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Doctors in despair! Where has the joy of medical practice gone?

Doctors have been fortunate to work in a job, which provide them the joy of healing. In ancient India, vaidyas were considered to be lucky, because their practice offered them the opportunity of fulfilling all the three aims of a good life – dharma (religious gain, by relieving the suffering of patients); artha ( material gain, by building up a rich practice); and karma ( personal satisfaction, by curing those whom he loves and respects, and by acquiring fame for his expertise). Modern doctors also can apply their mental abilities and their physical dexterity to successfully solve many of these problems; they have been accorded respect and status. A good doctor treats all his patients equally well – whether they come from slum or as foreign medical tourists. When a patient thanks a doctor for his work, or says that ‘you’ve become like a family member’, relish the intense emotional moment. Those moments are the real reward for being a doctor. Doctors have a chance to plumb the depths of the human soul, as they accompany their patients through their suffering. Their work lends itself to contemplation and introspection – allowing them insights which few other people are privileged to have. While it is true that daily exposure to misery and suffering can drain some doctors, causing compassion fatigue; and leave others hardened and unfeeling, these same experiences can also invigorate and rejuvenate them. Unfortunately, physicians who actually take a proper history and do a complete examination as medical students were taught  and one who actually goes over the patient’s previous papers to find associations or to rule out as useless. Healthy doctor-patient relationship nurtures both patient and doctor! But where has the joy of healing gone?

In the present day scenario doctors have lost the joy of healing and they as a class are being labeled as criminals, cheats, swindlers, Jallad and so on. Doctors are on media trial daily for botched up surgeries, financial frauds, seeking commissions/incentives from drug companies/labs, misconduct, and what not. Even a normal fee is labeled as loot. Even a normal prescription is interpreted as a ploy to earn from the chemist or laboratory! It is not uncommon to hear the whispers of the patients in the waiting rooms of public hospitals, saying that Dr. X prescribes outside medicines to get commission from the chemists and Dr. Y prescribes only those which are stored in the hospital dispensary, since he got a fat commission from the pharmaceutical companies. Any adverse outcome invites the wrath of family and civil society leading to assaults or burning of the property! Who will not feel ashamed of being a doctor in that situation? But the regret of being doctor may be lifelong! The pendulum of doctors has swung from being good-doers to devils.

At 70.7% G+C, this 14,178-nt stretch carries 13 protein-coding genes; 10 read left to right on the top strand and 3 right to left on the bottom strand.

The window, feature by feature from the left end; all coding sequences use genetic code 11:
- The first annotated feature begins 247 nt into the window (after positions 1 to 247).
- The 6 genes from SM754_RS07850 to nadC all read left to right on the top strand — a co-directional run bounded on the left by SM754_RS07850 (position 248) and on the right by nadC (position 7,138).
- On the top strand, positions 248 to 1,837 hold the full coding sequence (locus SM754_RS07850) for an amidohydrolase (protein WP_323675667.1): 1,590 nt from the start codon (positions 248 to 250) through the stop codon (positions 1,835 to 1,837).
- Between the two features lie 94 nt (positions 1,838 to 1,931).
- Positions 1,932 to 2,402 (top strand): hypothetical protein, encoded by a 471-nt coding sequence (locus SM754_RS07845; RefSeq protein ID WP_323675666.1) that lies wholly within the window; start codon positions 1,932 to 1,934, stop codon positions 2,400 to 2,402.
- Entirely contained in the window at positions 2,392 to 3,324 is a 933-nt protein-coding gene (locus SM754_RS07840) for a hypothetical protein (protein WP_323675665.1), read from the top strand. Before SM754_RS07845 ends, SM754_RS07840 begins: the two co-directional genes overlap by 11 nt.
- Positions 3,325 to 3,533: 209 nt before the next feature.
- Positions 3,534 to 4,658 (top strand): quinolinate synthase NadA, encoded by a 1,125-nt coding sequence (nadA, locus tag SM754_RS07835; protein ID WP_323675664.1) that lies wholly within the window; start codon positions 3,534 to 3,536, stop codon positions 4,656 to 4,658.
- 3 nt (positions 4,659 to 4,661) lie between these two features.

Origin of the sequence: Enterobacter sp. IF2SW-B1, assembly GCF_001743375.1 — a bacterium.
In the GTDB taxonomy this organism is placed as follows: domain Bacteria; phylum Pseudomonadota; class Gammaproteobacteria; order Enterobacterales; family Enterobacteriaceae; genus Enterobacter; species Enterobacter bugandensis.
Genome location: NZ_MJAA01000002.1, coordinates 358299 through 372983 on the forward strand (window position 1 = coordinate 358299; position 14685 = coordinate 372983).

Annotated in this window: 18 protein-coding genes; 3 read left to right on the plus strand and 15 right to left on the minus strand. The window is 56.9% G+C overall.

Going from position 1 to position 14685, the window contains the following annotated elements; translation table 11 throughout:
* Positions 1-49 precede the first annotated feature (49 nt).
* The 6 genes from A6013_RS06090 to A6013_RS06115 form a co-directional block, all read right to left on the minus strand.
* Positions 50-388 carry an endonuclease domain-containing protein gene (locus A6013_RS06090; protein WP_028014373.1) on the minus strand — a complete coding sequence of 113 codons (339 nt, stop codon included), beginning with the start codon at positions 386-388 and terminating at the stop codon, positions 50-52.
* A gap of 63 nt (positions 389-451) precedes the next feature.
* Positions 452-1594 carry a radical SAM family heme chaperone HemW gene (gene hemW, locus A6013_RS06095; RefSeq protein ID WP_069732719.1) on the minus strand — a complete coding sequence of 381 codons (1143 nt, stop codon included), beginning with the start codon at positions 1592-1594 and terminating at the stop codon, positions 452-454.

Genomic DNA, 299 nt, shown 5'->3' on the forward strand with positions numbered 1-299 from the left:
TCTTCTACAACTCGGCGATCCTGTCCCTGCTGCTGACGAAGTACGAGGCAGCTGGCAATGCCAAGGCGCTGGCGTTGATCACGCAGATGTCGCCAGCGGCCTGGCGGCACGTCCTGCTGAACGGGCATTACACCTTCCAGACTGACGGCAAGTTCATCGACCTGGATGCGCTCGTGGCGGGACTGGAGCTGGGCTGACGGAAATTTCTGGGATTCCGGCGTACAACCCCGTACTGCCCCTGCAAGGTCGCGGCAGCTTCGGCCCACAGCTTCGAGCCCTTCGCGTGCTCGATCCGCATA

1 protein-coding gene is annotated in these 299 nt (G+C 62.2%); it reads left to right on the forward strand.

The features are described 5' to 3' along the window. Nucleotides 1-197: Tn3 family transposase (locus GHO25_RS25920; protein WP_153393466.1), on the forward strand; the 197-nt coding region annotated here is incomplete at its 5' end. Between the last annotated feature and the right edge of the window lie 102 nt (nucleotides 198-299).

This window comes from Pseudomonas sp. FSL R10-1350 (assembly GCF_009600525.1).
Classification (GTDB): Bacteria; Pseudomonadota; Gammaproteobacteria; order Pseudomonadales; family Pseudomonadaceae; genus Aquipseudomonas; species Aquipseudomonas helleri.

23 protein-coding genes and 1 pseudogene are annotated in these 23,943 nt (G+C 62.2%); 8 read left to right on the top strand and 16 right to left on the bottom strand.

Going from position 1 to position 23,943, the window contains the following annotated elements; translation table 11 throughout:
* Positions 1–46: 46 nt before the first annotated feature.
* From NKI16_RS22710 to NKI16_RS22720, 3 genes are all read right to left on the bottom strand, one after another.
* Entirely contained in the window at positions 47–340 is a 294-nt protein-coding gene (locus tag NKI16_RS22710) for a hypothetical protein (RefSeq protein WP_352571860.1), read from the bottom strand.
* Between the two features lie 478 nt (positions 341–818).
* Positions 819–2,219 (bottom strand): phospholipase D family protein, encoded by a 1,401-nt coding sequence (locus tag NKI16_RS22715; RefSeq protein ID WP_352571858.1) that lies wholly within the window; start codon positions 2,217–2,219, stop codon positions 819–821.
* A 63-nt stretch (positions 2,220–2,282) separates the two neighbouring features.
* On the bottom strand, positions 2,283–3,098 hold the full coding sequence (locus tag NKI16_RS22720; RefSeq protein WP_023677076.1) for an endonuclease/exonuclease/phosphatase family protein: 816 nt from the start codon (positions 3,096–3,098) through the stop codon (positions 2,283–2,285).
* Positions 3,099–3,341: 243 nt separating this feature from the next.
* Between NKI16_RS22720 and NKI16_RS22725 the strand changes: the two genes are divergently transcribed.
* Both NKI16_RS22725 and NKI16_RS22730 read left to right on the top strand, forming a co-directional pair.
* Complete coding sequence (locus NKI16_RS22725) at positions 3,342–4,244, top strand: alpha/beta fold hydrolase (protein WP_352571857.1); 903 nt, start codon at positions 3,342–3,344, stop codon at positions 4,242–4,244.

Many doctors ask why they are not expected to earn money. Are they in social service or are they in business/ profession? In case they are in business/ profession, why does the society expect them to perform social service or toil day and night only to fulfill the Hippocratic Oath? While the Oath may be obligatory as a duty, what are the extra rights that the society confers in lieu of that? Why are doctors penalized in case a complication occurs while treating a patient with good care and in good faith, but no other professional is? Most doctors follow the ethical standards they are expected to follow. Some don’t! Why?  Is it the general influence of the society, which is rife with corruption? Court awarded phenomenal amount as compensation in a case of medical negligence related to wife of Dr. Kunal saha. Saha did suffer from medical negligence involving his wife. However, his actions of late have been vengeful and sans objectivity against doctors. He could not allege that medical negligence had criminal intent underlying.

Most medical councils require qualified doctors to undertake the Hippocratic Oath before being allowed to practice medicine. The oath burdens them with a social and ethical responsibility. Seeking monetary benefit is against the clause enshrined in the Hippocrates oath on maintaining conscience and dignity. The relevance of the Hippocratic Oath is now questionable. Why this burden of Hippocratic Oath, only on doctors! Does it convert them to bonded labour or relegate them to a class of slaves who have only duties and no rights?  Many doctors are increasingly toying with the idea of changing careers, while others are burning out helplessly, unable to find an escape.

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